Extensible Decisions
This paper proposes a programming style where each piece of behavior has a predicate that specifies when the behavior needs to be executed. Such a pair of predicate and behavior body is called a branch.

The paper is of immediate practical benefit because the programming style promoted by branches can be simulated with AspectJ.

A key benefit of branches is that we can program by addition instead of by modification. When the program evolves, we would like to add additional branches instead of having to modify existing branches.

This approach works best if each branch focusses on one purpose. This means that we want to factor large complex and tangled branches into several small branches, each one prefixed by a predicate.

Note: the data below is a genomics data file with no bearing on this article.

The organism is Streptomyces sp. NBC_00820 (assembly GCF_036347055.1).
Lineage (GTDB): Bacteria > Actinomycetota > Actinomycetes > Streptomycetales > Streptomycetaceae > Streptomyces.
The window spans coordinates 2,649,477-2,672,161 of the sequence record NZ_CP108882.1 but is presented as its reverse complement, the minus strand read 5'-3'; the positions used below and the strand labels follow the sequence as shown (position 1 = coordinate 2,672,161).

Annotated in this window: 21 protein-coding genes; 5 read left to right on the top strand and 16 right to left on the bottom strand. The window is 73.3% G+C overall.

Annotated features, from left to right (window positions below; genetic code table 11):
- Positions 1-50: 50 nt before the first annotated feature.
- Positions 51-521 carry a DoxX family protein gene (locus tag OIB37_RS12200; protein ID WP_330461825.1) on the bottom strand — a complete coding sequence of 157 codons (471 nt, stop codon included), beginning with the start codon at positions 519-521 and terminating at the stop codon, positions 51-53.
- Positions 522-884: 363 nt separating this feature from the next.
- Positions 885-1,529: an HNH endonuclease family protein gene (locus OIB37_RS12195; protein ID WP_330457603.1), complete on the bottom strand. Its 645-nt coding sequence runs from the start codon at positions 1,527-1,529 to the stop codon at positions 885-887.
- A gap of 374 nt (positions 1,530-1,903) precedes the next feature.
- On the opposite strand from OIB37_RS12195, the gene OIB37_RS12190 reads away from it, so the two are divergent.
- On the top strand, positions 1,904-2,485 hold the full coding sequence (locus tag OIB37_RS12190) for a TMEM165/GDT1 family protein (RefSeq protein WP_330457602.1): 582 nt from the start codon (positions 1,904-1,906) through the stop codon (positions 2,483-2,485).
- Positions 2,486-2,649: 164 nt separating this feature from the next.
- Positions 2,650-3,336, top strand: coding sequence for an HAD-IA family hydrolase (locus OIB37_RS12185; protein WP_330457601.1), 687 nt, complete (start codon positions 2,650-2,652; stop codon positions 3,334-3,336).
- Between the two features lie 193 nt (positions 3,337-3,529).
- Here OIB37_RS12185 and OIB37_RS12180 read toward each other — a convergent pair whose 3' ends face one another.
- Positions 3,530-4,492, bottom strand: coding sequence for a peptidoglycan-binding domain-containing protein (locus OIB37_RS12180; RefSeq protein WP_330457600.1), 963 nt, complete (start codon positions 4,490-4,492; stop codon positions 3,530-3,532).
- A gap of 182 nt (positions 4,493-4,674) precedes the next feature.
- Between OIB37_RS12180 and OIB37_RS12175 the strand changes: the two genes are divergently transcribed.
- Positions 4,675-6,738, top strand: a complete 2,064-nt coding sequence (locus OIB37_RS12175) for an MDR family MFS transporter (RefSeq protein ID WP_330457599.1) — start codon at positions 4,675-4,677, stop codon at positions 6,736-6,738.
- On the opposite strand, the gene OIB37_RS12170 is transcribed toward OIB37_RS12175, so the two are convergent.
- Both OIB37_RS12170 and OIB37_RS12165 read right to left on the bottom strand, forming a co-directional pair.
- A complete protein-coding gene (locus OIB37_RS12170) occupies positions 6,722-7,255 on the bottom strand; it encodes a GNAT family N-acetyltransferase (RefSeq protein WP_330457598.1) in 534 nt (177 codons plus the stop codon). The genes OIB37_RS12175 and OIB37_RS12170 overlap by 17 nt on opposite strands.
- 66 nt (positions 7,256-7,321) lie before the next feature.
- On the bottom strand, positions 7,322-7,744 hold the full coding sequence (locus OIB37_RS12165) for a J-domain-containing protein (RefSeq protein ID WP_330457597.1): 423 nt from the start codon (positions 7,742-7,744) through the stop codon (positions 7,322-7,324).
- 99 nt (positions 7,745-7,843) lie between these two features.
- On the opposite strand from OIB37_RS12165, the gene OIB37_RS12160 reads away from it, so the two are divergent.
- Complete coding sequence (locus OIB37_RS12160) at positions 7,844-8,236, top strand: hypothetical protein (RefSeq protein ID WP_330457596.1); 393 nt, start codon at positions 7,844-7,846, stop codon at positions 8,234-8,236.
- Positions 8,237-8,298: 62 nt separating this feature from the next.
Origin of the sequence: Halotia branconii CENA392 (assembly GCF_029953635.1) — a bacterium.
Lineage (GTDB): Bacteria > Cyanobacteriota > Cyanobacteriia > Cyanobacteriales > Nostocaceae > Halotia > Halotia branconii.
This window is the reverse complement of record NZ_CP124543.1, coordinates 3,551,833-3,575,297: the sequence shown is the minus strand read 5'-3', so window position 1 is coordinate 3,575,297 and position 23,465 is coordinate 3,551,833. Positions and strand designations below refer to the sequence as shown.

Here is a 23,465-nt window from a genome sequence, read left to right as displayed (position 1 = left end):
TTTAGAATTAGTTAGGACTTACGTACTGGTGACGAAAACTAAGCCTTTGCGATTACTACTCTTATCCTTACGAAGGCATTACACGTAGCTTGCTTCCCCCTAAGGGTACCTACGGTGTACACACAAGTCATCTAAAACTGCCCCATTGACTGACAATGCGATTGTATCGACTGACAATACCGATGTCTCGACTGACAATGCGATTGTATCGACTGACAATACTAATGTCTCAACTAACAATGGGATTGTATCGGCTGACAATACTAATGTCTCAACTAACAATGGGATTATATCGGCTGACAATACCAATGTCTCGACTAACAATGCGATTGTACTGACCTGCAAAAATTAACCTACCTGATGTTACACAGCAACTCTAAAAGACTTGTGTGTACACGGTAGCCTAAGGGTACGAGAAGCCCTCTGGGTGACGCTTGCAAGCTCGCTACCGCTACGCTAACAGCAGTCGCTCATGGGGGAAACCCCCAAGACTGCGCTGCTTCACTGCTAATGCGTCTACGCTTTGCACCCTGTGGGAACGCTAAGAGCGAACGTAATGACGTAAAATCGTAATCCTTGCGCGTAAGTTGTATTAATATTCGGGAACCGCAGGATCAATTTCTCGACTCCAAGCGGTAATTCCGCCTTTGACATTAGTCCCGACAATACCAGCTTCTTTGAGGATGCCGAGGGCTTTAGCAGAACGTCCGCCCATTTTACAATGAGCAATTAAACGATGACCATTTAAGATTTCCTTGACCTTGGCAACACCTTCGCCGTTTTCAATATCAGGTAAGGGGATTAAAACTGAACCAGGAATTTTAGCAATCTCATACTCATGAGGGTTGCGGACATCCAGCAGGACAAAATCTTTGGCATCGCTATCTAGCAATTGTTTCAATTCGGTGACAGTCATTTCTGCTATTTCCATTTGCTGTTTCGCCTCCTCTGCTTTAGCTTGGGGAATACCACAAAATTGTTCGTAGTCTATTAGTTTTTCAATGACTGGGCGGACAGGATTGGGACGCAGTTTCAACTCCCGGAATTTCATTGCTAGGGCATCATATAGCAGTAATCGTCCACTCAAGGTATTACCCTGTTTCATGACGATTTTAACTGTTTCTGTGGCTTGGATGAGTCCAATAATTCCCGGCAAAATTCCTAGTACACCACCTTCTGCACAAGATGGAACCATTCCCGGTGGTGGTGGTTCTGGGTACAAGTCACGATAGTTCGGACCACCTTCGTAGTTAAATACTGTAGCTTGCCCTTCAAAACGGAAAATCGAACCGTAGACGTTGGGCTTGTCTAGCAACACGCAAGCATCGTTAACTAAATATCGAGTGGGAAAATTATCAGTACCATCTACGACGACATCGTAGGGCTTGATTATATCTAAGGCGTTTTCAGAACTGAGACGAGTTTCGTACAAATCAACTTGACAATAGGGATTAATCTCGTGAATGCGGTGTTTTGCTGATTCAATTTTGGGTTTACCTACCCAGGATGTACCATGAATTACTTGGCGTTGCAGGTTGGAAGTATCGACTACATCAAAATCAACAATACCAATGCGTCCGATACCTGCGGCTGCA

Branches are a generalization of both methods and pointcuts/advice in AOP. For methods we have the Law of Demeter (which promotes "small" methods) and which has the general formulation:
Each unit should have only limited knowledge about other units: only units "closely" related to the current unit.

What is the Law of Demeter for branches? Does the formulation help to write simple branches that are more easily extensible by addition?

The paper is available in several formats. aosd02.* is the paper, slides.* is the presentation from NU PL Day.

Bibtex entry:

AUTHOR = "Doug Orleans",
TITLE = "Incremental Programming with Extensible Decisions",
BOOKTITLE = "First International Conference on Aspect-Oriented Software Developm
YEAR = "2002",
ADDRESS = "Enschede, The Netherlands",
PAGES = "",
EDITOR = "Gregor Kiczales",